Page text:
I know that an FPGA uses look-up tables (LUTs) to synthesize logic gates. A LUT is a block of RAM that is indexed by a number of inputs. The output is the value stored at that memory address. The magic is that the LUT can be programmed to display whatever you want for a particular input. So, a LUT can be programmed with the truth table of any logic gate in order to mimic it! That's how an FPGA synthesizes the logic gates that you specify in your HDL code.
I was thinking the other day, how does a normal computer mimic logic gates? As far as I know (which is not far), if I write a program in C++, first it must be compiled to machine code so that the CPU can read it. Then when I press "run", the machine code goes to memory to await processing by the CPU. I'm not real clear on what happens next, but at some stage the CPU must have execute the logical operations that my program contains, right? Unlike an FGPA, the CPU can't just synthesize whatever resources it needs. So how does it execute the program?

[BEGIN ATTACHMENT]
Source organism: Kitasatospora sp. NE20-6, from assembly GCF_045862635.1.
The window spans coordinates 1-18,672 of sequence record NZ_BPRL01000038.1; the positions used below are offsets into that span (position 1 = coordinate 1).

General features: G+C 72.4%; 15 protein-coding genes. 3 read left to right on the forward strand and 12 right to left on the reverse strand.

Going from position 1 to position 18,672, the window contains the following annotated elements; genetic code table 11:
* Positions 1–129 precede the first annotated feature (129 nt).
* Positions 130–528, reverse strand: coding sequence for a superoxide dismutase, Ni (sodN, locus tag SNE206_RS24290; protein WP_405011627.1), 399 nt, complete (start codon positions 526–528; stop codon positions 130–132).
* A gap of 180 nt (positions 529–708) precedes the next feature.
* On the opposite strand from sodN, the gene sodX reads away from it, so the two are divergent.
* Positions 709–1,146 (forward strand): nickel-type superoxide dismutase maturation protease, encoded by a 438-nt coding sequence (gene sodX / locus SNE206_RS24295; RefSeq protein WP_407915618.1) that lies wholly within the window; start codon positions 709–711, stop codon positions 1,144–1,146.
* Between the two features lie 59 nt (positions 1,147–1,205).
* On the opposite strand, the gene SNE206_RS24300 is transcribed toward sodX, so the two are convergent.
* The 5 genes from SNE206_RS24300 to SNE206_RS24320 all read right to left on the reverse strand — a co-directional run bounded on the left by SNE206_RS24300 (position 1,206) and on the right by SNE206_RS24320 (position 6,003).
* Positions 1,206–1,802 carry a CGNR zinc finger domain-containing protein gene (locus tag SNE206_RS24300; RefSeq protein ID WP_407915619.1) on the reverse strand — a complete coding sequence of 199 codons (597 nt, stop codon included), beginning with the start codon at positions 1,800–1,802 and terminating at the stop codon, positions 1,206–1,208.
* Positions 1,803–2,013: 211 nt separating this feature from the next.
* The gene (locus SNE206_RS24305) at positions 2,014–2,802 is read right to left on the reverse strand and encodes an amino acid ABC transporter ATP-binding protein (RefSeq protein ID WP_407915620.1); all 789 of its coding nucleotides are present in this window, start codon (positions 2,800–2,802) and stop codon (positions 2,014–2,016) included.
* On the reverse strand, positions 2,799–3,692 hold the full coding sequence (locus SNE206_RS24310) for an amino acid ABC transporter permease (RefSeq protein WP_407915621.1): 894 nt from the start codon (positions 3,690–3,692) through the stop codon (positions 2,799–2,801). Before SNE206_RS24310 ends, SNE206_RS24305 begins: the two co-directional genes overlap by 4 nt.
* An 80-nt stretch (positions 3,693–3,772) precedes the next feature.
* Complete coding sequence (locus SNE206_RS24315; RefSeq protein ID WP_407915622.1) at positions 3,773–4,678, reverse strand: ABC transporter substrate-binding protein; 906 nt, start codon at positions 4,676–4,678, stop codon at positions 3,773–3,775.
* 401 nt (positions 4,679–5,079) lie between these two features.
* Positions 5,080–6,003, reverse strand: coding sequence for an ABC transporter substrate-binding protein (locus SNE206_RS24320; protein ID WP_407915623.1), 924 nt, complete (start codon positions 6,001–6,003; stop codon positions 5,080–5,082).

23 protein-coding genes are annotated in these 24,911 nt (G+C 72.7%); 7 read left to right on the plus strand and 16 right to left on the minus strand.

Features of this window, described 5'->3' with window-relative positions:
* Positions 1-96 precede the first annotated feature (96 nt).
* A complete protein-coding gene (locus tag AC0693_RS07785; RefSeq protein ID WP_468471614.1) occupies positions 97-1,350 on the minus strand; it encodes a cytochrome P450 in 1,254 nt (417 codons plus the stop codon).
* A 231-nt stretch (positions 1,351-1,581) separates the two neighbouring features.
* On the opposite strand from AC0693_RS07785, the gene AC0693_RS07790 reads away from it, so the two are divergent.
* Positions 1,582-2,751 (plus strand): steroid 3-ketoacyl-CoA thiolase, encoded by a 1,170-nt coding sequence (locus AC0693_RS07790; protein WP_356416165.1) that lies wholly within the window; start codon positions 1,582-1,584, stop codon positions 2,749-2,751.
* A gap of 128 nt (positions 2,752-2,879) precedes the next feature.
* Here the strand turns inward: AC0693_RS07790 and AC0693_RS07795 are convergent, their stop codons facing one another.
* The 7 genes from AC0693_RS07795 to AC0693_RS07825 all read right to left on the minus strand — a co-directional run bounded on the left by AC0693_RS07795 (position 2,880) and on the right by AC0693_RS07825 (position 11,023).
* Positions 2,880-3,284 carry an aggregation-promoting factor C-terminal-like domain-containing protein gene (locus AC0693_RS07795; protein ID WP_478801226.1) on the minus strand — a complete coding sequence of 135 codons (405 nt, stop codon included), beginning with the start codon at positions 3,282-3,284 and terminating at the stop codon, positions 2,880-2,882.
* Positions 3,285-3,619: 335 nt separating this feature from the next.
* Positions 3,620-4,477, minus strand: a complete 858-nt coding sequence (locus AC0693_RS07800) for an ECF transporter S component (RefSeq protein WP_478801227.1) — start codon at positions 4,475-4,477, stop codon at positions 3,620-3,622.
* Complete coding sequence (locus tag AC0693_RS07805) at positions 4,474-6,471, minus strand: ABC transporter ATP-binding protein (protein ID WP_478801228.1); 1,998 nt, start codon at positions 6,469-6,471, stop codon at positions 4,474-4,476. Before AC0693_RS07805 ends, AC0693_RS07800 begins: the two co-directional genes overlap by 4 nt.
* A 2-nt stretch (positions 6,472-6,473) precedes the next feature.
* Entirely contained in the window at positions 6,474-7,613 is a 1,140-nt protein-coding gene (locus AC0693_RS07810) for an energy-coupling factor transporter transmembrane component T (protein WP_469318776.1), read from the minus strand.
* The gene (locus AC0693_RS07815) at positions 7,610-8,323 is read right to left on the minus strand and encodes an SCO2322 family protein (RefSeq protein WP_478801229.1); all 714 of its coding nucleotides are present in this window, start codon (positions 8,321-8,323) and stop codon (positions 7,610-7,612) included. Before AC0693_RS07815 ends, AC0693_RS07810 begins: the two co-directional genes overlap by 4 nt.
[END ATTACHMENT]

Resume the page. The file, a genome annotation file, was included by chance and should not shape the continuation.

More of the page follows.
The CPU has a number of pre-built logic gates. When it encounters an AND statement in the C++ code it's executing, it uses one of its AND gates. If it sees an OR statement, it uses one of its OR gates; if it sees an IF statement, it uses one of its IF gates; etc.
Or, logic is implemented in memory in some way similar to a LUT. This makes more sense to me since it doesn't rely on a limited number of gate resources. If my program requires tons of OR logic for instance, the CPU won't get bottlenecked by a lack of OR gates.
So, how far off am I?
Edit: Thanks for the answers everyone, I learned quite a bit about CPUs and ALUs. Also, the "IF gate" in my first guess is a typo, that should be "OR gate" (although it's just an example, any logic gate would do). Sorry about that confusion.